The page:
What a fascinating day for social media and the Methodist church. Others will write more knowledgably about this but I want to flag up some of my observations early! Apparently, at one point, there was a Methodist conference tweet every 17 seconds – that is pretty amazing really. The Methodist Media peeps are doing a great job at keeping the Methodist Conference streamed and twittered to its full potential and some have started to call it 21st Century Connexionalism and others Connexionalism 2.0. Whatever name we give it, it is a turn for the better and one that I think will become difficult to slow down. People at home and in the conference were able to participate in conversation and debate (and the odd bit of dry humour) whilst other non-techy delegates could only listen and ruminate in silence.
It raises some big questions though: for instance, what does it mean to say that Conference is made up of elected representatives in the light of social media? Can only elected tweeters tweet? Or are we the equivalent of the chattering public gallery? Actually, does this technology give us no real advantage? Or is this connexionalism at its best? And is it truly representative? There were a significant number of people tweeting throughout the day but social media is used by the few and not the masses, so is this simply niche church? but then again – there were those contributing who might not contribute normally (in other words niche church already exists in the inherited church model)
Whatever we make of it – it was still a significant day for social media in the Methodist Church. Interestingly, I met last week with a couple of friends in Stoke to begin to ask what a virtual district/circuit might look like and how we get others to participate in decision making processes of local Christian communities through social media. Maybe we have caught a glimpse of it.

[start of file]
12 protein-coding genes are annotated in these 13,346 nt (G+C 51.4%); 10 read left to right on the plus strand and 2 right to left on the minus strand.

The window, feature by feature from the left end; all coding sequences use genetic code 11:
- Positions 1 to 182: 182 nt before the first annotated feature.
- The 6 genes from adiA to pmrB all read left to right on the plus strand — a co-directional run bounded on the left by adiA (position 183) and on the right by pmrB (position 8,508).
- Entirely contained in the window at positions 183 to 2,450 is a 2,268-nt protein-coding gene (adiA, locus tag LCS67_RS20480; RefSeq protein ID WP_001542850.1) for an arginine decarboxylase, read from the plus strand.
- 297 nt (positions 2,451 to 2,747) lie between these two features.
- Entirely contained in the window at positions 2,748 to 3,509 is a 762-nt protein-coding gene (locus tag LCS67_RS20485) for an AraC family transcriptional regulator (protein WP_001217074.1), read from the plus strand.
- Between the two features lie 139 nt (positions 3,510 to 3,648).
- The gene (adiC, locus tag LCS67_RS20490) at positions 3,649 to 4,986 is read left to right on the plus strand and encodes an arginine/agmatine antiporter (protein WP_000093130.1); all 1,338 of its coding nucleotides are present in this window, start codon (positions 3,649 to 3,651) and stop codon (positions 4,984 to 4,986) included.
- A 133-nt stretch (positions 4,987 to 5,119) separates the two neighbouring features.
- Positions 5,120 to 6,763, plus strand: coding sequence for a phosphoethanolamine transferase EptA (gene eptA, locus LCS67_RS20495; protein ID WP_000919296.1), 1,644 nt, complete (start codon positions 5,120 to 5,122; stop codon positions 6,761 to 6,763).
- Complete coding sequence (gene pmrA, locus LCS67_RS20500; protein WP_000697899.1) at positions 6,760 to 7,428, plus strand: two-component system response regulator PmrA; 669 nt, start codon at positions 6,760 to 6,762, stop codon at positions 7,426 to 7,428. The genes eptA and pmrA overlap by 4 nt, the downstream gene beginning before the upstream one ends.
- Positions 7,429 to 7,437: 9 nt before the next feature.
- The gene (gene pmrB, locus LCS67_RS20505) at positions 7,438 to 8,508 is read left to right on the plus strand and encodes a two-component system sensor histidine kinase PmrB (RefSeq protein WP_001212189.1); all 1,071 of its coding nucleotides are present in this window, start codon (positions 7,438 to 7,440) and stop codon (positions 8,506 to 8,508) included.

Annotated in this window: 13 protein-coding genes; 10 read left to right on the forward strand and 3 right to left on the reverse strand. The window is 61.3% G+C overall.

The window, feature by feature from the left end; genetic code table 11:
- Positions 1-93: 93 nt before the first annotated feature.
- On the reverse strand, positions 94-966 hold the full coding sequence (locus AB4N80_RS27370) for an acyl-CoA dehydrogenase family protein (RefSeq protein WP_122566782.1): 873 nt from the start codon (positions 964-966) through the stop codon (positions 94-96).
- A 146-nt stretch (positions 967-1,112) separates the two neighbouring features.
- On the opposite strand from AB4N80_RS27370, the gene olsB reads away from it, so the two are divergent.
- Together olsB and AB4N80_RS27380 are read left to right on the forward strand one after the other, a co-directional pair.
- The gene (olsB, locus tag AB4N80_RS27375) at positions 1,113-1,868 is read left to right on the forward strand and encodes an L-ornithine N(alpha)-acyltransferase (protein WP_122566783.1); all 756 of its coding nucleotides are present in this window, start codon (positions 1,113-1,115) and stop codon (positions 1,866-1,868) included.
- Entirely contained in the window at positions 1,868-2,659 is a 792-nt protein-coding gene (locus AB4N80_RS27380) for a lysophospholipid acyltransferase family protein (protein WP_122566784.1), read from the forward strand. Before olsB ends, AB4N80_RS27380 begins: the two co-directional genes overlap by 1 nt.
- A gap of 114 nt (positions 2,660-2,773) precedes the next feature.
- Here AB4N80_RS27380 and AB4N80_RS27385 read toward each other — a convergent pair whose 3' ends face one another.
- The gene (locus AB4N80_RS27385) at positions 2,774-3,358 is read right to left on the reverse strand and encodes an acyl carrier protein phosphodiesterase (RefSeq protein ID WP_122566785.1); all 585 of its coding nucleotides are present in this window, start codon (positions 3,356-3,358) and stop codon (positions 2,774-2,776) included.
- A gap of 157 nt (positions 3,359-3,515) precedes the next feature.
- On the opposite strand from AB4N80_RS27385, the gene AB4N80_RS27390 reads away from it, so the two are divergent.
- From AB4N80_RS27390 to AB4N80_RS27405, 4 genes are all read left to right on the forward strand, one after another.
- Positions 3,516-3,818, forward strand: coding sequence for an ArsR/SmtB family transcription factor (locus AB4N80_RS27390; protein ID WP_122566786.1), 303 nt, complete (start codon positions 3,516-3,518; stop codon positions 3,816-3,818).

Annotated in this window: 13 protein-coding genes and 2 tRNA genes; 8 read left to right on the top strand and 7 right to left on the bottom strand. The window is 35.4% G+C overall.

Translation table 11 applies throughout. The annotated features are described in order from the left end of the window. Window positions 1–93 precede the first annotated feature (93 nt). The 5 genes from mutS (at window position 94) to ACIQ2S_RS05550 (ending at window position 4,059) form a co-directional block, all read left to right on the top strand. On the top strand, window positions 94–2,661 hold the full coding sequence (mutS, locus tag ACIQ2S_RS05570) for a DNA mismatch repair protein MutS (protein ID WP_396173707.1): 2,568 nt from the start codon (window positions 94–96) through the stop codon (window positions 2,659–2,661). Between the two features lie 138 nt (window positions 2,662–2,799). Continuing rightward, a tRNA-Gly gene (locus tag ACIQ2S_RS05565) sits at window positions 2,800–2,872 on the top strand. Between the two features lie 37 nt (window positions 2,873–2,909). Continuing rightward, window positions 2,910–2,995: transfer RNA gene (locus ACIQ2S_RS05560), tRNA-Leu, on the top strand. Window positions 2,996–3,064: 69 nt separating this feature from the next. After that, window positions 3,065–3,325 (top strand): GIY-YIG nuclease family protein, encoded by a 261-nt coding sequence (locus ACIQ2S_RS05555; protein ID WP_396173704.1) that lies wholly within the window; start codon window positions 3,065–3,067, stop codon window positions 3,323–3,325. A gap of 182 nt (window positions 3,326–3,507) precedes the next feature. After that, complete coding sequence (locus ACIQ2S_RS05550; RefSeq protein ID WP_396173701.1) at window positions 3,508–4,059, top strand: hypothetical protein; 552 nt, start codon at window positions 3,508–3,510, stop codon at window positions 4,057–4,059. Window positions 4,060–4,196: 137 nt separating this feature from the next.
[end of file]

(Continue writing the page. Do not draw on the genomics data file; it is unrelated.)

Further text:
A fascinating debate I witnessed on twitter but didn’t see live (which means I might have missed some of the nuances) was around the area of a liturgy for the renewal of baptismal vows. The argument, in a nut shell, goes something like this: The church believes in one baptism and that baptism is both future promise and present reality. It rehearses the great salvific events that Christians believe were lived out by Jesus of Nazareth. It promises the death of an old self, the forgiveness of sins and the hope of a new life to come. In that sense, the baptism is once and for all. We can’t take back those promises. Once it is done – it is done. But, say some, what if someone who was baptised as an infant, but then never has anything to do with church, then comes to acknowledge a faith in Jesus. They can’t be baptised (‘cos that was done) so how else can we recognise this significant moment?
This issue is of vital importance to pioneering. If people who come alongside us in our work choose to make a commitment to a particular way of life that we would call Christian (or discipleship) then how do we recognise that moment?
Part of the problem, for me, is that the Methodist Church suffers from a huge dose of protestant enlightenment thinking. We persist in trying to explain everything away without any reference to the transcendence and alterity of faith (and life for that matter). So that baptism and acts of renewal are simply functional moments, as if marking a place on map from which we can identify a place of origin and a project a vector of travel.
Sacrament is greater than that! Sacrament is about using everyday stuff – water, bread, wine and surrounding them in a narrative that makes them more than what they physically are. Sacrament is about mystery, beauty and transcendence. The Church, at its best, offers such space at a particular time to help others make sense of something that is almost impossible to put into words. Ian Morgan Cron in his book Chasing Francis writes ‘our assumption has been that the only true access to the soul is through the head, so our efforts to lead people to faith have focussed on convincing their minds rather than captivating or romancing their hearts’ He also wrote ‘Beauty can break a heart and make it think about something more spiritual than the mindless routine we go through day after day to get by’ and later ‘people are meaning-seekers. We all want to be part of something that’s larger than ourselves.’
Come on Methodist Church – let’s think wonderfully creatively about beautiful, transcendent, meaning making moments. Stop worrying about whether or not something looks like baptism and start finding ways of enabling our theology to be practiced in exciting and unfathomable ways. Instead of trying to explain what we are doing, why not try to develop a theology around what we experience and then work out the best way to practice our theology.
And don’t get me started on the missing generation report …. (only joking! Think that is a wonderful report and well worth reading)
Bring on tomorrow …